2001: Acquires The Children’s Group, which sells under the HearthSong and Magic Cabin Dolls brands.

2002: Acquires The Popcorn Factory.

2004: Acquires the Winetasting Network.

2005: Acquires baked goods seller Cheryl & Co. and Wind & Weather.

2006: Acquires Fannie May Confections Brands Inc. for $85 million in cash.

The more things change ...

Three decades ago, Jim McCann left his job as a social worker to open a flower shop in New York, where he delighted in talking with customers and getting ideas from them on how to improve his business. It was an intimacy largely lost after his business moved mostly to telephone sales in the mid-‘80s as 1-800-Flowers. But now he has recaptured that interaction and uses it extensively on the web through “We’re now able to do what we could do in our floral shop 30 years ago,” he says.

Although growing his company has involved several acquisitions, expanding staff and moving to new facilities, he spends a lot of time working directly with customers through informal dialogues as well as through a more formal and elaborate system of exchanging ideas. “What I’m mostly focused on personally is keeping and deepening relationships with customers,” he says. “I used to talk with customers in my shop in New York, now I may talk with a customer from Kansas.”

Just recently, he received an e-mail from a good customer with a great idea about meeting customers’ needs. “She didn’t realize we already have a team working on the same product line, so I asked her if she wanted to be part of the team,” McCann says.

Although that product plan was too knew to reveal publicly, McCann says has incorporated numerous ideas generated with the help of customers and retail partners-enough to have formed more than three dozen online panels of contributors who work on marketing ideas as well as product lines in Expressions Exchange online discussion forums, where participants comment on posted ideas or contribute new ones. Participants can earn points in the company’s Fresh Rewards loyalty program for making purchases from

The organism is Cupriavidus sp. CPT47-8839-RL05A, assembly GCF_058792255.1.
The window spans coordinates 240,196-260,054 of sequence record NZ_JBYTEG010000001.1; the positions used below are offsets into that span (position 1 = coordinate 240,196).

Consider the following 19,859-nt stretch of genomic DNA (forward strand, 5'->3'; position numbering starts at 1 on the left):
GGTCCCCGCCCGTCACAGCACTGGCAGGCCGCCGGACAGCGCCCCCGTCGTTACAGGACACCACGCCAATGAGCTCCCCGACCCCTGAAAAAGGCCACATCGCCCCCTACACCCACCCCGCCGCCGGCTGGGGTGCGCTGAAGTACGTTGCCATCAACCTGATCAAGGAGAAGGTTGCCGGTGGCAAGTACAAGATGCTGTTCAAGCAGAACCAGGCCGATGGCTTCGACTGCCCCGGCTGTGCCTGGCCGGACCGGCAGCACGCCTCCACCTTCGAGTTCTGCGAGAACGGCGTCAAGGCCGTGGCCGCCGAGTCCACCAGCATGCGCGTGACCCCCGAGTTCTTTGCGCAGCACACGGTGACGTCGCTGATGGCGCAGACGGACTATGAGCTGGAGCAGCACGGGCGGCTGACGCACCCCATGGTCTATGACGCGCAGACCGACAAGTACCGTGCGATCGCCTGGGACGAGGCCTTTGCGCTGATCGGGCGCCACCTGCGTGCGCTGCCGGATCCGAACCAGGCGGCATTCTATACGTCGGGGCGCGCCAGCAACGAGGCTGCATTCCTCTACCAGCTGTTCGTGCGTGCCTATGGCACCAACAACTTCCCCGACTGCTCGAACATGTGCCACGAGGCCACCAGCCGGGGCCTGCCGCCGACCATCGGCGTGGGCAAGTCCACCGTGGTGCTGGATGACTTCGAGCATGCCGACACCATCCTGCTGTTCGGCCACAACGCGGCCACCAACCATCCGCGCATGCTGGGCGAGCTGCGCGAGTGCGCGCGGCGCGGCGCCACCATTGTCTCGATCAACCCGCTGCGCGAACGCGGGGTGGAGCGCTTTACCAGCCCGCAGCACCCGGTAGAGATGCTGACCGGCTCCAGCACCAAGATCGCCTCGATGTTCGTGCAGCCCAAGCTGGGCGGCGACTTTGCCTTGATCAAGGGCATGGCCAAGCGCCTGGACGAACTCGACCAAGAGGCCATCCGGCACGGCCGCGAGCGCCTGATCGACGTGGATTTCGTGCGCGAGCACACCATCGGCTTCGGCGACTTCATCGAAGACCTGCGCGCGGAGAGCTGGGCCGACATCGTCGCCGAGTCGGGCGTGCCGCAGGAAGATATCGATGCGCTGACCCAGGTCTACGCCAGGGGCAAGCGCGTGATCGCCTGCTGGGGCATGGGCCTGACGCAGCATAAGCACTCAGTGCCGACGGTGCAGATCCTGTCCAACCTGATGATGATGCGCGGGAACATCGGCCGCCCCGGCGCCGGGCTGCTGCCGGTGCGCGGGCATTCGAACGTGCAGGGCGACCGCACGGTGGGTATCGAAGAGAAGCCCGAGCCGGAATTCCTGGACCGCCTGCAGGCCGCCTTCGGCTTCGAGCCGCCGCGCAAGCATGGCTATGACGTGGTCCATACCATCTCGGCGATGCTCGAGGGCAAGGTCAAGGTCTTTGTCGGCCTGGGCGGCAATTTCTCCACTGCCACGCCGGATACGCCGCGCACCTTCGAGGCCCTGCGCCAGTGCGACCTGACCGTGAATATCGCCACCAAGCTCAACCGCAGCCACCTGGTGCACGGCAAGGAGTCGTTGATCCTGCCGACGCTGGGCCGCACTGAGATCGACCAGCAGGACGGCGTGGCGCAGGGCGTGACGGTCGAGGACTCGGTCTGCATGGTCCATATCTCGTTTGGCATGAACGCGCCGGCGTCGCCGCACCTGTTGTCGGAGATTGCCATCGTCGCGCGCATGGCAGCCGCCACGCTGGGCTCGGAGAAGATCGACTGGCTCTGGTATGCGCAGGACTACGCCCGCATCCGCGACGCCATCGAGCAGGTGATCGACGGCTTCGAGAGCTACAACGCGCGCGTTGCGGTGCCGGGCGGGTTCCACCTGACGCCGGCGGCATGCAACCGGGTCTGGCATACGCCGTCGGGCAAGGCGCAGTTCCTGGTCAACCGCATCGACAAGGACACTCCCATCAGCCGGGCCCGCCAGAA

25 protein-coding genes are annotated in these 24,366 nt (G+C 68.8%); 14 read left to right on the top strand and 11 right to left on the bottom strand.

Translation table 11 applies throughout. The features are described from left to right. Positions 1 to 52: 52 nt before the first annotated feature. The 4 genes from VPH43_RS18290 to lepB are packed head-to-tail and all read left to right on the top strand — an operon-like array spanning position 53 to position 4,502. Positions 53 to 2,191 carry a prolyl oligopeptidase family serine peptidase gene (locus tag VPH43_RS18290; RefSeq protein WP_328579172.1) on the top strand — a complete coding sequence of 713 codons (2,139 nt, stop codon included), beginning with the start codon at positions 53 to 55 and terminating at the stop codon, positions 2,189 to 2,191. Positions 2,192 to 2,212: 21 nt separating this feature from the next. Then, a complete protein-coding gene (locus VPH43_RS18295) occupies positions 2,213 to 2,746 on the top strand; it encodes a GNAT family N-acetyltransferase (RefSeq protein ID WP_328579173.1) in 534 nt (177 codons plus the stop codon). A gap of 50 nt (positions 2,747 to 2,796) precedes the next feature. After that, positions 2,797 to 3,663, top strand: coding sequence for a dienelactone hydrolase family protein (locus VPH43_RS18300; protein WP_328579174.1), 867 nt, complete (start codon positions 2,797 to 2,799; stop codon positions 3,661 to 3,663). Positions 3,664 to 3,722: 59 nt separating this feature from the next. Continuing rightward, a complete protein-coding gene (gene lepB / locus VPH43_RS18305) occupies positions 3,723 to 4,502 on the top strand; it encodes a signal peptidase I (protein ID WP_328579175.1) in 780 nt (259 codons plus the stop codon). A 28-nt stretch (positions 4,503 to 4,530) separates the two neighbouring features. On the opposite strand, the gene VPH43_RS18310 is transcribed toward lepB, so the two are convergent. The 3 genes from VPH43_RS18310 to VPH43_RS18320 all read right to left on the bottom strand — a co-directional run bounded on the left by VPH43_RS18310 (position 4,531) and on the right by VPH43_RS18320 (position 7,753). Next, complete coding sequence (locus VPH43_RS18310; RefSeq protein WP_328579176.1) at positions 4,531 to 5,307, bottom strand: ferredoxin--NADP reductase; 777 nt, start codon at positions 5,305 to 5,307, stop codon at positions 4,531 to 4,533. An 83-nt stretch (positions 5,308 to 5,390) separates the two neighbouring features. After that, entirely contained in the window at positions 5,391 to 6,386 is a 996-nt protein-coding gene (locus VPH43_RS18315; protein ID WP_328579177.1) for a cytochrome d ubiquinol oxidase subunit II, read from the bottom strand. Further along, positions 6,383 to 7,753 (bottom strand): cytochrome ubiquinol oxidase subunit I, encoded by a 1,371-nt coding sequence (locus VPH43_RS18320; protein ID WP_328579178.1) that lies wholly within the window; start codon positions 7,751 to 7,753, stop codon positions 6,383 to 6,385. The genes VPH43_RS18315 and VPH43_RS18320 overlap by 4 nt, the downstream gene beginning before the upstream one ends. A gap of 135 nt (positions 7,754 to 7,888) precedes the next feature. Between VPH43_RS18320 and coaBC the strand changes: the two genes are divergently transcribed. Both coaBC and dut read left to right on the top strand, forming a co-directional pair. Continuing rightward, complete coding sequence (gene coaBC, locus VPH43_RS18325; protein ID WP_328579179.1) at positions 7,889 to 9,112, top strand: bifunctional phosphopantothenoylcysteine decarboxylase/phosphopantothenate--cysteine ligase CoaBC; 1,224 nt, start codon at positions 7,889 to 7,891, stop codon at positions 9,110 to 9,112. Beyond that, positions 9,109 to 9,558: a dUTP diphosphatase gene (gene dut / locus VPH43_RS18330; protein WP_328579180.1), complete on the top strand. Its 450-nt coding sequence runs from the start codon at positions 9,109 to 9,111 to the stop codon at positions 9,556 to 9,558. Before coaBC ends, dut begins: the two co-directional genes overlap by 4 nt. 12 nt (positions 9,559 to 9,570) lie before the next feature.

One of McCann’s favorite things generated by the panels is the “At a loss for words?” shopping-help feature, which was conceived as a way to give men ideas on how to express themselves on cards sent with flowers and other gifts. The feature, which appears with drop-down menus of suggested sayings in checkout, offers expressions for men as well as women and helps to increase the number of shoppers who complete checkout.

McCann admits he’s taking a risk in developing the consulting panels. “We’re making a big bet because they take lots of technology and lots of bandwidth,” he says, adding that he’s made mistakes before, such as when he developed a hard-to-sell line of silk robes embroidered with images of roses.

But he realizes that he needs to stay in tune with customer ideas and needs. “It’s like the good old days of running a single store, when I could pass a good idea from one customer to others,” he says. “Now online I can get the best ideas of all customers.”